Fernando Alonso says watching Kevin Magnussen jump out of his Renault after it caught fire during free practice at Sepang sparked up new concerns of extraction times with the Halo safety concept device on F1 cars.

Early into FP2 Magnussen was forced to hop out of his Renault after fluid leaked out behind the airbox and caught alight. The Danish driver - who has not run the Halo cockpit protector yet - highlighted concerns of extraction times saying 'five seconds is too long' in the case of an emergency.

Alonso, who tried the Halo for the first time in Singapore, explained the cockpit protector makes it trickier to ease in and out of the driver's seat and feels it was a sensible option to delay the introduction of the safety device to continue research and development.

READ: Magnussen ponders Halo question after fire drama

Currently the Halo device is set to be introduced as part of the safety regulations for all F1 cars in 2018 with another year of refinement throughout next season.

"When I tried the Halo in Singapore one of the things I thought was to get out of the car was a little bit uncomfortable how you have to put your feet and how you have to jump," Alonso said. "I think Jenson with his long legs maybe it is a little bit easier, but not for me, not for Massa, not for some other drivers.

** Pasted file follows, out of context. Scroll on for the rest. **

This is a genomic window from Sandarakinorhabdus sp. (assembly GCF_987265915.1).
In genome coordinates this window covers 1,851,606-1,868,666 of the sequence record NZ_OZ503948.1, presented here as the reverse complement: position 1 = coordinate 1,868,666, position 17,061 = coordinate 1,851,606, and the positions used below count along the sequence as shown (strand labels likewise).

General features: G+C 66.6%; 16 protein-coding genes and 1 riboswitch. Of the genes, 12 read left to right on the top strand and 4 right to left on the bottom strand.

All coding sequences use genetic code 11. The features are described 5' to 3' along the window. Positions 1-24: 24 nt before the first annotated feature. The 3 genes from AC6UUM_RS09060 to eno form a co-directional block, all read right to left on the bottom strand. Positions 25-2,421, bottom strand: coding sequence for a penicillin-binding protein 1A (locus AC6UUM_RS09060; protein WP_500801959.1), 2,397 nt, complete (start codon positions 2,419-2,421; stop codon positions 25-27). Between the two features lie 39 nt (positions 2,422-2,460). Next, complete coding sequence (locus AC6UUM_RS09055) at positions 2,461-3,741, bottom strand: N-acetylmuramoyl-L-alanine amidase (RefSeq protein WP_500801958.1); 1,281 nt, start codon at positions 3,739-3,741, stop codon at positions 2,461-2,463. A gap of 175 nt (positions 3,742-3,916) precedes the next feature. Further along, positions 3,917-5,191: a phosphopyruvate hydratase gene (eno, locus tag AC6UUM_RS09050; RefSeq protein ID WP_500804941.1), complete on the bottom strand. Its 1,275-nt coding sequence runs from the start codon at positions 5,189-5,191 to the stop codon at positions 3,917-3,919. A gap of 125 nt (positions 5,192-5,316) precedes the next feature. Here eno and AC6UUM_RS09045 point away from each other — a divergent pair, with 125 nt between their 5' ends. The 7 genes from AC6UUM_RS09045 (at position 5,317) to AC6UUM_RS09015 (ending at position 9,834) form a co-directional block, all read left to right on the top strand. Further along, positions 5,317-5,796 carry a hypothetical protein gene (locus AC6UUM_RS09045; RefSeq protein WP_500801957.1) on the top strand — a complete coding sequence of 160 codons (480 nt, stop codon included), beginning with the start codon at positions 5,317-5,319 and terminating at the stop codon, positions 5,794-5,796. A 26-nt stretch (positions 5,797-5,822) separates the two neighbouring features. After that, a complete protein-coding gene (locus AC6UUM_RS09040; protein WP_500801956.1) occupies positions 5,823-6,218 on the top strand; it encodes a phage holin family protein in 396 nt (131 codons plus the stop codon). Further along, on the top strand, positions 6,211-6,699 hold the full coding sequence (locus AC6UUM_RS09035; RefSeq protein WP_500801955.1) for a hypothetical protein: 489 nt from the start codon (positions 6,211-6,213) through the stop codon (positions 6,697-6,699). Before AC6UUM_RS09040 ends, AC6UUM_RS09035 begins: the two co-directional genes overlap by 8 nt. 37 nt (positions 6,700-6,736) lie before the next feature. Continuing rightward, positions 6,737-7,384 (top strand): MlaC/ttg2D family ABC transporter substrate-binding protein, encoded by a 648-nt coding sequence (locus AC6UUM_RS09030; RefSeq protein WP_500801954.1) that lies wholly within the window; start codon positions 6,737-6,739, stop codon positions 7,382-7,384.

"For this reason probably they delayed the introduction a little bit to make sure we cover all the possibilities and maybe there is a way of making the Halo removable somehow to make sure we can jump out of the car a little bit quicker."

For the remainder of 2016 all drivers are being encouraged to trail the Halo safety device during free practice sessions and then provide feedback so refinements can be made to improve the design and its application.

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